locomotion–mostly crawl but can “jet”backward using the taile. trophic structure–omnivores that arefavorite food of many aquatic &terrestrial vertebrates

CRAYFISHLife History
a. generally breed once a year–femalebroods eggs under abdomen and carriesyoung around for a time after hatching.b. can only grow after molting .
A. General features of insects
1.

body is divided into 3 distinct regionsa. heada) 1 pair of antennaeb) 1 pair large compound eyesc) 1 to several ocelli (simple eyes)d) complex mouth parts1) labrum-fused “upper lip”2) mandibles-paired3) maxillae-paired4) labium-“lower lip”b. thoraxa) three pairs of walking legs in larvae and adultsb) two pairs of wings in adults except for Diptera (1 pair) and some wingless forms.

Wings absent in immaturesc. abdomena) lack true appendages but may have external structures associated with reproductive system

insects- life cycles
B. Life Cycle Types1. General featuresa. most species have relatively long lived aquatic immatures.

b. Most species have relatively short lived terrestrial adults with notable exceptions.2. Holometabolous (complete) metamorphosisa.

life cycle has 4 stagesa) eggb) larva—up to 6 larval stages separated by moltsc) pupad) adult (imago)b. in some, all stages are aquaticc. in most, egg, larvae, and pupae are aquatic-adults are terrestriald. in some, egg & larvae are aquatic, pupae and adults are terrestriale. in some others, eggs, larvae & adults are aquatic, pupae are terrestrial.3. Hemimetabolous (incomplete or gradual) metamorphosisa. life cycle has 3 stagesa) eggb) larvae or nymph—may have up to 30 larval stages separated by moltsc) adultb.

eggs and larvae are aquatic, adults are terrestrial

C. Ephemeroptera—mayflies1. General features
a. nymphal body flattened or cylindricalb. generally with 3 cerci(tails) but some have 2c. plate-like abdominal gillsd. large compound eyes and noticeable antennaee. most have ocelli as nymphs
Ephemeroptera—mayfliesecology
a.

most are primary consumers–eat detritus or algae; a few are predaceousb. wide spread in lakes, streams, and other freshwater habitatsc. nymphs are generally considered to be sensitive to pollutiond. serve as food for a variety of invertebrates & vertebrates

Ephemeroptera—mayflies- life-history
a. hemimetabolousb.

nymphal life normally 5-8 mo with 12-30 instars; adults very short-lived(hours to days)c. last nymphal instar molts into sub-imago (winged but sexually immature)—wings are smoky rather than clear as in mature adultsd. Subs go thru an additional molt to become sexually mature adults only insect that molts after becoming winged.e. mating occurs in swarms, female dies shortly after laying eggs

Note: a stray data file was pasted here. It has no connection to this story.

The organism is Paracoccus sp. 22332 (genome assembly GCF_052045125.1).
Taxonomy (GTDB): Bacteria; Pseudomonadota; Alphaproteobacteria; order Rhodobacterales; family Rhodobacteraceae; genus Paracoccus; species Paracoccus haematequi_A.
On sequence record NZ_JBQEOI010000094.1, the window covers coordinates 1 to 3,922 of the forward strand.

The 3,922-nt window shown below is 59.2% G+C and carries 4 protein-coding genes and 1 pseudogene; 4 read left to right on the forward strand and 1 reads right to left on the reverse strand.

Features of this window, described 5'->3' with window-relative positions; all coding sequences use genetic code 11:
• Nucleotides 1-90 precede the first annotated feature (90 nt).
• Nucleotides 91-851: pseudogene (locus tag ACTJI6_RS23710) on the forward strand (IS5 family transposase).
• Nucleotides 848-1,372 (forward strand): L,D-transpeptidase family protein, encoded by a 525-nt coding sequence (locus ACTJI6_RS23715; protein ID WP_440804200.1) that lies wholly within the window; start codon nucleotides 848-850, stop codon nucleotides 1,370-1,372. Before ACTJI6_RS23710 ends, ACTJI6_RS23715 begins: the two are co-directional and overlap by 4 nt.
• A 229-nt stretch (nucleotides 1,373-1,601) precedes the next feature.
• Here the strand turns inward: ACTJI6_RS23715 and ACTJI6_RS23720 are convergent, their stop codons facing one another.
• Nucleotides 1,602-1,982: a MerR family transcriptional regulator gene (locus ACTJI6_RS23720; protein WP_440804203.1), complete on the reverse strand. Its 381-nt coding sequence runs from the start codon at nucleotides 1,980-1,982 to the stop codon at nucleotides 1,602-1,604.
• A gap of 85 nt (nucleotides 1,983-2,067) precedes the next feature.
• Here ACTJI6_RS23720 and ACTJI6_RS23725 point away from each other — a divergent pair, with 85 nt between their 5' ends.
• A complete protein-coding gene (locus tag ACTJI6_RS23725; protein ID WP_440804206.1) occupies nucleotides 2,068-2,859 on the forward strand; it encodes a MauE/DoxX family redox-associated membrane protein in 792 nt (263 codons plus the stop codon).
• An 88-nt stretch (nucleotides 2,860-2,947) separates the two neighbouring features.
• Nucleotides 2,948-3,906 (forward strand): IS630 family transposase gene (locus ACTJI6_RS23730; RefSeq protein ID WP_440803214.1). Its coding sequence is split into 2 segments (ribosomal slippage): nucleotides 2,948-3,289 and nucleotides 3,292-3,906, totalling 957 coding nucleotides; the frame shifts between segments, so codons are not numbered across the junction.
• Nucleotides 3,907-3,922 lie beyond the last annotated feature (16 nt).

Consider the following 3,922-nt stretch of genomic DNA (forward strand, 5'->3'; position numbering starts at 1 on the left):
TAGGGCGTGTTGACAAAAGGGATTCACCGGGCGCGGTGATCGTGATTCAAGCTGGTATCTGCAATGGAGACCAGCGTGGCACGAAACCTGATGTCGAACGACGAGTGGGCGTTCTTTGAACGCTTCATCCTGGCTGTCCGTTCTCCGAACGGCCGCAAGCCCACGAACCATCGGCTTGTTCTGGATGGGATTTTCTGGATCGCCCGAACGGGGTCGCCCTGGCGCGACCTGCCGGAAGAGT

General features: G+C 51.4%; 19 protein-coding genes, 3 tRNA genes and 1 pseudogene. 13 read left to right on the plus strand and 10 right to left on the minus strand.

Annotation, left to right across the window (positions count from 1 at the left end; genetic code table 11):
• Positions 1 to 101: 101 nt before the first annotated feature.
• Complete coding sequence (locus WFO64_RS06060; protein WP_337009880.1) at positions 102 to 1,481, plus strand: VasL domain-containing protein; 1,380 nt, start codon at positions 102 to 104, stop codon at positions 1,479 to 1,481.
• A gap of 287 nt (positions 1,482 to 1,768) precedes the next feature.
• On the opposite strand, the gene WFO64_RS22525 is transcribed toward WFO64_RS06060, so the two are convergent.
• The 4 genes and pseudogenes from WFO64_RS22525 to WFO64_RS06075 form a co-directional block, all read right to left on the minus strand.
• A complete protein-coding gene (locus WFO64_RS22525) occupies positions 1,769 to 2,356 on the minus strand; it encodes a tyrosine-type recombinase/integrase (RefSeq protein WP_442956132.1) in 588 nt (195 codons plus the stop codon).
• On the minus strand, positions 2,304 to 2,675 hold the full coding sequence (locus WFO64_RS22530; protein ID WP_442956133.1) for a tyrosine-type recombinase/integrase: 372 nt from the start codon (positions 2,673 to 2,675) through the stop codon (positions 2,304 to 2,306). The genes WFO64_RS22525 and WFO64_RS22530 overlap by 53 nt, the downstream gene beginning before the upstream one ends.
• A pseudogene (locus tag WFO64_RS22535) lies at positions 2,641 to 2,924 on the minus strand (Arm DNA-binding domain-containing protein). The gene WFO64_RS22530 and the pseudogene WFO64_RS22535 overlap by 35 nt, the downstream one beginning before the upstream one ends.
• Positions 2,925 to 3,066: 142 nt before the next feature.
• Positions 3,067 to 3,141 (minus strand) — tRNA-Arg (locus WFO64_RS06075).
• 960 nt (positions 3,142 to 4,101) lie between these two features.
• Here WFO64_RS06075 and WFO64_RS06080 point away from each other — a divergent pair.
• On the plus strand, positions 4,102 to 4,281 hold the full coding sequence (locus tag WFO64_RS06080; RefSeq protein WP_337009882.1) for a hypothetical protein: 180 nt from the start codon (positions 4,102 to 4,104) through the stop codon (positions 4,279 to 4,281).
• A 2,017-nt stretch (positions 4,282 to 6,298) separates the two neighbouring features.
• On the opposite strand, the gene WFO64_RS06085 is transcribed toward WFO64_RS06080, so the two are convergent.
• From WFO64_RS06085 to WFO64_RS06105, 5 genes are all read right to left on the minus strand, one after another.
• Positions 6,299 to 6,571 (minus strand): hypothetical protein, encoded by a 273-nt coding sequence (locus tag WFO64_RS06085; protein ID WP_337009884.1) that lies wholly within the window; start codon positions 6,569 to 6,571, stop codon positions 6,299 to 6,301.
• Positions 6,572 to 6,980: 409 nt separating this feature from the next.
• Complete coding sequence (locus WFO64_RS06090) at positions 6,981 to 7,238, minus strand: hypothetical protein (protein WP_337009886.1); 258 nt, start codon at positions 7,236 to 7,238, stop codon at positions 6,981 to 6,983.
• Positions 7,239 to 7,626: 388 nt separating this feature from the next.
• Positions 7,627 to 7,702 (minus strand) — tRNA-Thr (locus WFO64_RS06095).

D. Odonata–dragonflies & damselflies 1. General features
a. nymphal body of dragonflies broad & flat or thick and cylindricalb.

damselfly nymphs generally cylindrical and thinnerc. both with extendible, raptorial labia (lower lip) for prey captured. dragonfly nymphs have internal rectal gills; damselfly nymphs have external terminal gills e.

damselfly adult fold wings over back at rest; dragonfly adult wings remain spread laterally f. large eyes, small antennae

Odonata–dragonflies & damselflies – ecology
a. wide spread in lakes, stream, marshesb.

nymphs & adults predators c. adults display complex behaviorsd. nymphs & adults fed on by wide variety of predators

Odonata–dragonflies & damselflies -life history
3. Life Historya. hemimetabolousb. nymphs live 1-3 years; adults live up to 3 months c.

last instar nymph crawls out of water to molt to adult

E. Plecoptera—stoneflies1. General features
a. nymphal body cylindrical or dorso-ventrally flattenedb. nymphs always with 2 tails, no abdominal gills–may have coxal, cervical, or anal gillsc. large eyes, conspicuous ocelli, prominent antennae
Plecoptera—stoneflies- Ecology
2.

Ecologya. generally restricted to clean, cool, fast moving streams, sensitive to pollutionb. nymphs predators or detritivores; most adults don’t feedc. adults poor flyers, secretived.

nymphs & adults important in food webs

Plecoptera—stoneflies – life history
3. Life Historya. hemimetabolousb. nymphal life 8 months to 4 years, adults short livedc.

last nymphal instar crawls out of water to molt into adultemerge at all times of year including winter, adults display courtship behaviors including “drumming” on substrate to attract females

F. Hemiptera—bugs1. General features
a. nymphs & adults have “piercing-sucking” mouth parts(stylet)– penetrate prey, release digestive enzymes, suck out dissolved insides b.

some highly adapted for swimming in water or “skating” on surfacec. many have long breathing tubes

Hemiptera—bugs- Ecology